Candidate Showdown Continues In GOP Debate
September 8, 2011 by Sam Rolley
Center stage at the latest GOP Presidential debate were Texas Governor Rick Perry and former Massachusetts Governor Mitt Romney, and playing the “Devil’s Advocate” — as put by MSNBC’s Brian Williams — was Ron Paul.
Most headlines about the event highlighted mainstream media favorites, many focusing on a bitter quarrel that ensued between Romney and Perry during the debate as each attacked the other’s experience and record.
“Actually, what Americans are looking for is someone who can get this country working again. And we put the model in place in the state of Texas. When you look at what we have done over the last decade, we created 1 million jobs in the state of Texas. At the same time, America lost 2.5 million,” said Perry, when asked about how Americans expect jobs to be created.
After the Texas Governor attacked Romney’s job creation record as Massachusetts’ Governor, Romney replied: “States are different. Texas is a great state. Texas has zero income tax. Texas has a right to work state, a Republican legislature, a Republican Supreme Court. Texas has a lot of oil and gas in the ground. Those are wonderful things, but Governor Perry doesn’t believe that he created those things. If he tried to say that, well, it would be like Al Gore saying he invented the Internet.”
Taking a break from swinging at Romney, Perry aimed at Paul in light of a recent political ad calling the Texas Governor a “cheerleader for Al Gore” when the now-outspoken global warming theorist ran in the 1988 Presidential primary. Perry brought into question a letter that Paul wrote announcing his resignation from the Republican Party in 1987 due to Federal excess. In the letter Paul cites Ronald Reagan’s drug policy, the growth of the Internal Revenue Service, foreign interventionism and a growing national debt during that president’s second term as affirmations to suspicions the Texas Congressman had about the Republican Party stepping away from its ideals.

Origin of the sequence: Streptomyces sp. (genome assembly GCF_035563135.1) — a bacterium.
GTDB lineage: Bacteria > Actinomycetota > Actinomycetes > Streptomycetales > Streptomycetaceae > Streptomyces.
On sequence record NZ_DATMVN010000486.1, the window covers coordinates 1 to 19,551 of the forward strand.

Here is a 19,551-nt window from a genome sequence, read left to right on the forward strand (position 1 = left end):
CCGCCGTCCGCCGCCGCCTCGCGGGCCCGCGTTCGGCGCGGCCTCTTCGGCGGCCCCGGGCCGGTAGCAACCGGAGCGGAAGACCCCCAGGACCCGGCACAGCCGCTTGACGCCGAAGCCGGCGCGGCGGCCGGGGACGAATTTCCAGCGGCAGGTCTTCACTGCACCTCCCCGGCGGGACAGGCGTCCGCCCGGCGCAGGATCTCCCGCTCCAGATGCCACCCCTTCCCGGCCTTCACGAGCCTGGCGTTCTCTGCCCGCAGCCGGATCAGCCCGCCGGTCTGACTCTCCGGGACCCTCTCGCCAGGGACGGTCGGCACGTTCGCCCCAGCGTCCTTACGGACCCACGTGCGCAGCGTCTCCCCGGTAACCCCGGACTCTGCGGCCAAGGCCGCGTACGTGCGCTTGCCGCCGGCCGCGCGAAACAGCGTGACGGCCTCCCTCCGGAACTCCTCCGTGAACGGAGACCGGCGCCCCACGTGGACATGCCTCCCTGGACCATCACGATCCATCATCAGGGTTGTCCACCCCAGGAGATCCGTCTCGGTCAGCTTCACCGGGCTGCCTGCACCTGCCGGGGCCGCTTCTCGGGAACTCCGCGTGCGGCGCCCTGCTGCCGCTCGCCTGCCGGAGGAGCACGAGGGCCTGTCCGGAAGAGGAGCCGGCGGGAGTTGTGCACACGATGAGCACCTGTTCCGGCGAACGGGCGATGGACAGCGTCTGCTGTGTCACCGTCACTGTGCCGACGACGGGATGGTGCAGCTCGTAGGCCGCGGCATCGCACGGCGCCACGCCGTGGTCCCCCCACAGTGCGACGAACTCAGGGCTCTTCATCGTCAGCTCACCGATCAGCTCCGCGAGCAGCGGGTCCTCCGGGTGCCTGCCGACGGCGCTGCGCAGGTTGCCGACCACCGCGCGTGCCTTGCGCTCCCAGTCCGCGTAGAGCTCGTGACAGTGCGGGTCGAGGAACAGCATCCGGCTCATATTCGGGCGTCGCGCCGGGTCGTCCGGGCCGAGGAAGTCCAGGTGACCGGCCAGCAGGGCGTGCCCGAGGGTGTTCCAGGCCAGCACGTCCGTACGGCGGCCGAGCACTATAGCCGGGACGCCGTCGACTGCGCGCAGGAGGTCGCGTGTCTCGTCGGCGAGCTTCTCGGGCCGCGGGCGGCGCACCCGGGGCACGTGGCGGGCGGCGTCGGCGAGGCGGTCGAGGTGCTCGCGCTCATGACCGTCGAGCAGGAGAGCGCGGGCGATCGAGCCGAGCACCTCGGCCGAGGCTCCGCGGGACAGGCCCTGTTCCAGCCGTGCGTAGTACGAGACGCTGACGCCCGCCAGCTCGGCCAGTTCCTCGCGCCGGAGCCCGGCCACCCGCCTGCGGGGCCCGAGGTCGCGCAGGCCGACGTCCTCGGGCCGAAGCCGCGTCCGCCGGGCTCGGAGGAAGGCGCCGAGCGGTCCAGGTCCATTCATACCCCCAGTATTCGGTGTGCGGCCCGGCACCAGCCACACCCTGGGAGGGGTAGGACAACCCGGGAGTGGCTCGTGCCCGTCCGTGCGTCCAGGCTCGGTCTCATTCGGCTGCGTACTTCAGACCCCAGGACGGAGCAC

All of the candidates spoke about the wars in Iraq and Afghanistan, criticizing the previous two Presidents for not outlining a clear exit strategy (although Paul continued to push his familiar “get out now” ideals). However, all of the candidates — except Paul — also said the U.S. must continue to pressure Iran to relinquish any nuclear aspirations.
“The president has not done what he needs to do to keep the United States safe. If you look at the biggest issue in the Middle East, it’s a nuclear Iran, and the president has taken his eyes off that prize,” said Congresswoman Michele Bachmann, who appears hell-bent on ending Iran’s nuclear program.
Former U.S. Senator Rick Santorum of Pennsylvania also condemned any notion of an American isolationist stance: “Well, we’re in the Reagan Library, and I’m hearing from at least a couple of people on this panel a very isolationist view of where the Republican Party should be headed about pulling troops out with Governor [Jon] Huntsman and with Ron Paul. The bottom line is, Ronald Reagan was committed to America being a force for good around the world. We were a society that believed in ourselves and believed that we can spread our vision to the rest of the world and make this country a safer country as a result of it. We didn’t have missions where we put exit strategies saying this date is when we’re going to leave. We didn’t say that we are the problem and the cause of the problems that confront us around the world. We were — we are a source for good. We could have been a source for good from the very get-go in Libya, but this president was indecisive and confused from the very beginning. He only went along with the Libyan mission because the United Nations told him to, which is something that… Ronald Reagan would have melted like the old Wicked Witch of the West before he would have allowed that to happen.”